According to Article 25 of the Constitution of Pakistan, 1973 all citizens of the country are equal and deserve equal treatment. Thus, under Article 25-A, all citizens have the right to an equal education but after passing more than 70 years any government has not played a role in giving the basic right to equal education because education plays an important role in the progress and development of a state.
Unfortunately, our country is a backward one regarding its literacy rate. Even many poor countries have higher literacy rates as compared to Pakistan. The literacy rate of the population above ten years of age in the country is 58.5%. Male literacy is 70.2% while the female literacy rate is 46.3%. According to the Pakistan Bureau of Statistics, there are 260,803 registered institutes in Pakistan facilitating over 41,025,645 students where public sector institutes are around 70% and 30% are run by private organizations.
A major change in Pakistan’s education system, including around the world, occurred during the Covid-19 epidemic & Pakistan was among the first countries in the world to institute widespread school closures as a result of COVID-19. In this situation, the questions arose: what are the expected levels of learning that teachers will have to deal with in the class? Will children have lost learning while schools were closed? What should teachers, parents, and children expect from the first few weeks of schooling? How can parents, teachers, and the school system as a whole help children catch up?
While school closures have been effective in supporting efforts at social distancing, they may well have serious consequences for schooling and learning. This note presents results from a series of simulations that aim to capture the impacts that school closures in Pakistan may have on the learning levels, enrollment, and future earnings of children and students. The Declaration of COVID 19 as a pandemic by WHO created outrage around the globe, particularly creating an emergency which led to lockdown in many countries imposed by their respective governments.
This countrywide lockdown to minimize the spread of the corona outbreak had immense problems not only in terms of health but as a financial crisis. In addition to that societal discomfort, unemployment, disturbance in the normal life cycle imposed a synergistic effect. The research was carried out on Pakistani students from different fields of education to estimate the constant constraint of mental and physical burden on students during this lockdown. It was modeled that in the overall population of the survey, females had a greater impact compared to males. According to the research, mental health, financial crisis, and behavioral effects were the considerable concerns of the majority of the population.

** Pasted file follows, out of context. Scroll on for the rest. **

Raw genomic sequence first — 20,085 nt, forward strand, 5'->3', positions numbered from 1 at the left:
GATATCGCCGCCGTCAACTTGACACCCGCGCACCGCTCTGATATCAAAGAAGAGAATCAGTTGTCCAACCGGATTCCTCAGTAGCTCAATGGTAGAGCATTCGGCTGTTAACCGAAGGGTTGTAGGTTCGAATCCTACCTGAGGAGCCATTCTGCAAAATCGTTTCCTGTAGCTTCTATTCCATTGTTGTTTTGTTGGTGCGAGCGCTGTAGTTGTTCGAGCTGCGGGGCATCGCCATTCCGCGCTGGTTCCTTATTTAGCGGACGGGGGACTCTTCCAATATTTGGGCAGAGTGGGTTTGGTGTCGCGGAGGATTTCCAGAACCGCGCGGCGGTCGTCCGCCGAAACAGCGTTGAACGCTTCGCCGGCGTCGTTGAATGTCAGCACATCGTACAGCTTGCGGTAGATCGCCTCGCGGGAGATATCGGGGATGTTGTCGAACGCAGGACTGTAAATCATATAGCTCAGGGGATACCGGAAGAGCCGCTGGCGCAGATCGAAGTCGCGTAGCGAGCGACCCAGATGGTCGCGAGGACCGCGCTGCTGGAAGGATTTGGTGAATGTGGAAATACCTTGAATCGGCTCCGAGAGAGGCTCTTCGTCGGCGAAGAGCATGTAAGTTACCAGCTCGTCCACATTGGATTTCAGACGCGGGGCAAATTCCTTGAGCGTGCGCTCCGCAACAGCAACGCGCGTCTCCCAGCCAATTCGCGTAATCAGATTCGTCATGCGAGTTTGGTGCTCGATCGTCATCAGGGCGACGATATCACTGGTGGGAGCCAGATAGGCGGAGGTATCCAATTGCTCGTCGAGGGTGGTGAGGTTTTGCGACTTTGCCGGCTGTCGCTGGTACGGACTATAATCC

During the Covid-19 wave in Pakistan, the government introduced an online education system, which put parents in a new predicament: a large number of middle-class parents give android cell phones to their school-going children for a short period as long as they are at home, while online education android cell phone required not only for longer but also for the additional cost of internet. However, these parents somehow bear this burden.
But most of the problems were for most of the children in Pakistan who were studying in government schools or government-funded private institutions as most of these children belonged to families who lived below the poverty line. So, they can’t afford an android phone & internet facility even in the major cities’ children facing mental agony in front of their relatives, neighbors & classmates because they have not done their online classwork due to not having an android phone. Their parents are also facing more miseries of life only to not have one of the basic facilities for their children’s online education. Even though the second academic year has passed almost halfway, no steps have been taken to provide online education to the children of government schools.
Internet speed & signals is also a big problem in Pakistan’s online education system. Because of this, when the government announced the decision to implement online education students belonging from Baluchistan & KPK protested against that decision. They have only one point agenda that in the absence of proper internet access how they get online education but students including females facing police torture & arrest in cases of protest.
According to the “Speed test global index” from January 2020 to January 2021 in the “Fixed Broadband” system Pakistan is based on 118 positions out of 140 countries with a speed of 10.84 Mbps. In “Mobile Internet” Pakistan stands at 158 no. out of 175 countries with a speed of 17.95 Mbps. According to “Data Reportal” there were 76.38 million internet users in Pakistan in January 2020 & internet penetration stood @ 35% in this period. According to the “Economist Intelligence Unit (EIU)” report on “Inclusive Internet Index” which benchmarks countries on the Internet’s availability, affordability, relevance, and the readiness of people to use it. The index shows on a scale of one (best) to 100 (worst) countries, Pakistan stood @ 76th out of the total countries surveyed. In the category of infrastructure for access & levels of internet usage, Pakistan ranked 86th out of 100. The report tells us that among the four dimensions considered for the ranking (availability, affordability, relevance & readiness) Pakistan showed poor performance in all areas, the worst being in the availability category. In these circumstances, all the announcements by the government to provide a uniform education system and alleviate the problems of the people seem futile.